"We're thrilled to add these community leaders to our board," said the High's director Rand Suffolk in a statement. "Together they'll bring extraordinary new perspectives, voices and talents to bear on our mission."
The High has made a part of its mission attracting a broader demographic to the museum, and Render said he is going to help make that happen.
“I’m looking forward to seeing more people from my part of town, people who look like me, at the High,” he said. “I think you will see the High Museum in a rap video very soon.”
Render was born in the Adamsville neighborhood on the west side of the metro area, and came to prominence guesting on the OutKast single "Snappin' and Trappin'" from 2000's "Stankonia."
In addition to performing as one-half of the rap duo Run the Jewels, he has made a name for himself as a political activist, speaking at Bernie Sanders' rallies during the 2016 campaign and serving as an adviser to Atlanta mayor Keisha Lance Bottoms.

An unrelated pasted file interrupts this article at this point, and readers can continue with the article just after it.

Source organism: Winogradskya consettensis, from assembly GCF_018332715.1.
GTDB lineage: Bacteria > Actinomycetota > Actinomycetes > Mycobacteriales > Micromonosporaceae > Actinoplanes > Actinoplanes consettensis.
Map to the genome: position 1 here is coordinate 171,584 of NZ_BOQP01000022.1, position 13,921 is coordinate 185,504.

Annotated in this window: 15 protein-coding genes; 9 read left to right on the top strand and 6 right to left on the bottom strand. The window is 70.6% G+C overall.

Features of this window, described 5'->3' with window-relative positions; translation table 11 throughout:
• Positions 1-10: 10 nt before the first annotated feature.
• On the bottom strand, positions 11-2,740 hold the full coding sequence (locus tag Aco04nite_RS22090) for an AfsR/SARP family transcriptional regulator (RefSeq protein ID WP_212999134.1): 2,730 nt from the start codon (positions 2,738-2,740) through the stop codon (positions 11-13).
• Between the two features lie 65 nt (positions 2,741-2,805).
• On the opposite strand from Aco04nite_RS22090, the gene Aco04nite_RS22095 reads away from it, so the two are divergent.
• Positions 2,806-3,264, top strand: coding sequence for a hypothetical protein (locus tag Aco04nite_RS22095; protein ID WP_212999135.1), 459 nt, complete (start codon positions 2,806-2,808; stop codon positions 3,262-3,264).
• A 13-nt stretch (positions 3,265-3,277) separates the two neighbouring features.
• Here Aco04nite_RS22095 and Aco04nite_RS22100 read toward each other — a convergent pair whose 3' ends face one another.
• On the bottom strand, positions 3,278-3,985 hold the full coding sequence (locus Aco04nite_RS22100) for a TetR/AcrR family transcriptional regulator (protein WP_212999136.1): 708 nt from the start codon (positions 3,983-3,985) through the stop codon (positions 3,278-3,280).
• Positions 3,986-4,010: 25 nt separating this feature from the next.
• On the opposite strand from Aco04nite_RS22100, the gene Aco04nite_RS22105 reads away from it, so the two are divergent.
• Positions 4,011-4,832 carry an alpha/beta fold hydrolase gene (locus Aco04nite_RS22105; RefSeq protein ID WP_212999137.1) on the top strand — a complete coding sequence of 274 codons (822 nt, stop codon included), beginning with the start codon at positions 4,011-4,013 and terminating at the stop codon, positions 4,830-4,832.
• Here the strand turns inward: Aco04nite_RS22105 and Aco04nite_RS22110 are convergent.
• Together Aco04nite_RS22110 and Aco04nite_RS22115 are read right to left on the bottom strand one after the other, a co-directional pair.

(On Tuesday, primary day, he was tweeting about the prosecutor’s race in St. Louis County, Missouri, urging voters to the polls to unseat the incumbent, Democrat Bob McCulloch.)
In a post titled "3 Reasons We Love Killer Mike," the Atlanta Convention and Visitor's Bureau wrote that he is a tireless promoter of the city. "He has been honored for his community work with the Bank Black program, Black Teens for Advancement, the Atlanta/Fulton Commission on Children and its program Kids 4 a Change."
Render was also honored when the city of Atlanta named its massive tunnel-boring machine “Driller Mike.”
The machine is being used to drill a five-mile, $300 million tunnel that will connect the Hemphill Water Treatment plant, the Bellwood Quarry, and the Chattahoochee River.
(Some residents on the Westside are unhappy with the Driller Mike noise level.)
Render plans to help the High in practical ways, seeking financial support for the museum from his friends in music and entertainment. “I would like to see athletes, entertainers, people of means in Atlanta, make sure the arts remain in Atlanta,” he said.
“We owe it to ourselves to never let that childlike wonder die.”